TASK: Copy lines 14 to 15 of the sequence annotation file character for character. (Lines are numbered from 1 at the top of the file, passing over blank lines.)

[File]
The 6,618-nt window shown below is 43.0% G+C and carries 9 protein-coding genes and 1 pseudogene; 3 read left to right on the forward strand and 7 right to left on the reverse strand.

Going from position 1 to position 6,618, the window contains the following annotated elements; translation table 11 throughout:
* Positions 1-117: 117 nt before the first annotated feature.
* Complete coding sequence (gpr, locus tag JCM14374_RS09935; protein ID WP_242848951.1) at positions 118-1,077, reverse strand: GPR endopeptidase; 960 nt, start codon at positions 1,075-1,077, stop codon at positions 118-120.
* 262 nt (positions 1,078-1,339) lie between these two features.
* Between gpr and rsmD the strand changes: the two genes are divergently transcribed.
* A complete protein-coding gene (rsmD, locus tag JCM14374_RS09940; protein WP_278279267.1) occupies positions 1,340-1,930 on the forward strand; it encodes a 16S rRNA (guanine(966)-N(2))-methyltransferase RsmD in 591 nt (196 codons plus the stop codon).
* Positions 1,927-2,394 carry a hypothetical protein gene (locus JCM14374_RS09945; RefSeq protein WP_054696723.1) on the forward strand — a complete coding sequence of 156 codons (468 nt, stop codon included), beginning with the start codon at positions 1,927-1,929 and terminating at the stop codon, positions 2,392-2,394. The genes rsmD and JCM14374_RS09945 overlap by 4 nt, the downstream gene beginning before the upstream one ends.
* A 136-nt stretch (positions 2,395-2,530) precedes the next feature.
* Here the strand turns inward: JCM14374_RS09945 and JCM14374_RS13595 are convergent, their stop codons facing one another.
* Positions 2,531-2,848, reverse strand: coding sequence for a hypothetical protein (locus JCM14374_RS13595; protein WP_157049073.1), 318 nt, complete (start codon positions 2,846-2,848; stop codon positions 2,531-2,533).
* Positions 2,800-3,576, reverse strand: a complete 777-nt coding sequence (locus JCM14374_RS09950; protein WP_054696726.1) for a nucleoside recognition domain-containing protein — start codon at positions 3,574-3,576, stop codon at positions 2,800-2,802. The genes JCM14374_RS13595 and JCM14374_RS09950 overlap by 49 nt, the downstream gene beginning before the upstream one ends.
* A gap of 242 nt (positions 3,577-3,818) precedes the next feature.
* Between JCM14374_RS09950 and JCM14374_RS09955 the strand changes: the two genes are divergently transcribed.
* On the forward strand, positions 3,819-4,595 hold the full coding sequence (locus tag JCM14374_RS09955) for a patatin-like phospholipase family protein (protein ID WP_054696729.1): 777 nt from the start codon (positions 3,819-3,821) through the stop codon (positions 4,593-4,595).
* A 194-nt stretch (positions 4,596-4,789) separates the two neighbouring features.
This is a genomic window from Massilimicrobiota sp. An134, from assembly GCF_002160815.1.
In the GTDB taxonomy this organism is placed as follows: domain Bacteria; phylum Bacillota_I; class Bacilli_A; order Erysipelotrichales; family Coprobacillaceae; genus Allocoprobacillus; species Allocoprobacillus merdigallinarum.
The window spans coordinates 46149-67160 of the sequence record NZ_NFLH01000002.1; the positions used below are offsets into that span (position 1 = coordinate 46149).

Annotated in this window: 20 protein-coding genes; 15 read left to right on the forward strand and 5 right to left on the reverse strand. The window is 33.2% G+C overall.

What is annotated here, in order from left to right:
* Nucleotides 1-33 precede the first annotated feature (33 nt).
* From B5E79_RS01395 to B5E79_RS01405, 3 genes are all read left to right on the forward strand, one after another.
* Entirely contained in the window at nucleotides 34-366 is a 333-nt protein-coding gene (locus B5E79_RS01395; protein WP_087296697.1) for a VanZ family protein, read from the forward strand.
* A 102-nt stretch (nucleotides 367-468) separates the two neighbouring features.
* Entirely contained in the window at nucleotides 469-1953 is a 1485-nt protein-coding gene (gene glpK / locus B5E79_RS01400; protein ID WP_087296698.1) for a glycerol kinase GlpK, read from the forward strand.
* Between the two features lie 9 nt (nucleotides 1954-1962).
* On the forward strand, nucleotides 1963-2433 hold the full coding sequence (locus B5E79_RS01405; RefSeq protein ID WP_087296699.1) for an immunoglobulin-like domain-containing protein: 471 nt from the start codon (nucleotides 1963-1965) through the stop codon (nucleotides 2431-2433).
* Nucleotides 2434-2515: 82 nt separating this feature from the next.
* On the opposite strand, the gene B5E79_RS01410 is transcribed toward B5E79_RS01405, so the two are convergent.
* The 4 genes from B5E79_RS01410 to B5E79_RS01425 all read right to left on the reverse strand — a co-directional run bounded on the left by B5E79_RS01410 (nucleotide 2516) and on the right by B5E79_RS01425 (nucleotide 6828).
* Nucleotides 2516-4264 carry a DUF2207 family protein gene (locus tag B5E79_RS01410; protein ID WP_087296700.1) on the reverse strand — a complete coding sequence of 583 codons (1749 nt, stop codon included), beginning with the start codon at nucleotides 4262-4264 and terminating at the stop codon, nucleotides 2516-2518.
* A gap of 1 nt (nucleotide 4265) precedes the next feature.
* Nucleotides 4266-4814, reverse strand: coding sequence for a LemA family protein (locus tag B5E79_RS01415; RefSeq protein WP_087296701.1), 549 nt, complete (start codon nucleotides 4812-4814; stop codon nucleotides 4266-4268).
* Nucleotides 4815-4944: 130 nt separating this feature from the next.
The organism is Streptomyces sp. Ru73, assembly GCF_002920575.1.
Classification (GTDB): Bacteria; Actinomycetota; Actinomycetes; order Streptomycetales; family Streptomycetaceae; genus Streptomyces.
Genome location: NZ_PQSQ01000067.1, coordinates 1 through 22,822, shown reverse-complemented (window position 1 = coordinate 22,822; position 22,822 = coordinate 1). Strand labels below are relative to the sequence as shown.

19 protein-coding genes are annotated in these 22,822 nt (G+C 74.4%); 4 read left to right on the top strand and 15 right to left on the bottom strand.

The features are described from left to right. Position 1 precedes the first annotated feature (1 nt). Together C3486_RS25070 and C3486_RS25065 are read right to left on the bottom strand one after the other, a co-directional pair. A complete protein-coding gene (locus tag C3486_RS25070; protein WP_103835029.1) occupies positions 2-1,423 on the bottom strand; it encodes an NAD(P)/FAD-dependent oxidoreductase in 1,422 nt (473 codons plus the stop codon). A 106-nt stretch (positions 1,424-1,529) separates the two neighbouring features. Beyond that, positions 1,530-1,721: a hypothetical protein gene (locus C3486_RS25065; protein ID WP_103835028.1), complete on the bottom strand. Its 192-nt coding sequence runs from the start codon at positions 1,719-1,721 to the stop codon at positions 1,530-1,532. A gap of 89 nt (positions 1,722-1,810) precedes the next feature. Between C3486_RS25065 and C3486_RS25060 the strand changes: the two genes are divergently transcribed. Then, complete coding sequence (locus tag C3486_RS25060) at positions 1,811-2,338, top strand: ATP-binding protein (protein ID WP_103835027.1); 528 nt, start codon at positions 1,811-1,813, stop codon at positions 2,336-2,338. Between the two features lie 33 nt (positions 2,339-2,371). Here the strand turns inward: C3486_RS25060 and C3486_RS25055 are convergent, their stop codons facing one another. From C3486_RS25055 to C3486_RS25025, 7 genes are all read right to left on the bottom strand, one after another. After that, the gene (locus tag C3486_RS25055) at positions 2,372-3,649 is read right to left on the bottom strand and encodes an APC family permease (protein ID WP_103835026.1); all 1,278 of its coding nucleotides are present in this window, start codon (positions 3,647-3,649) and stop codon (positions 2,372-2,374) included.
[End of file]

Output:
* Between JCM14374_RS09950 and JCM14374_RS09955 the strand changes: the two genes are divergently transcribed.
* On the forward strand, positions 3,819-4,595 hold the full coding sequence (locus tag JCM14374_RS09955) for a patatin-like phospholipase family protein (protein ID WP_054696729.1): 777 nt from the start codon (positions 3,819-3,821) through the stop codon (positions 4,593-4,595).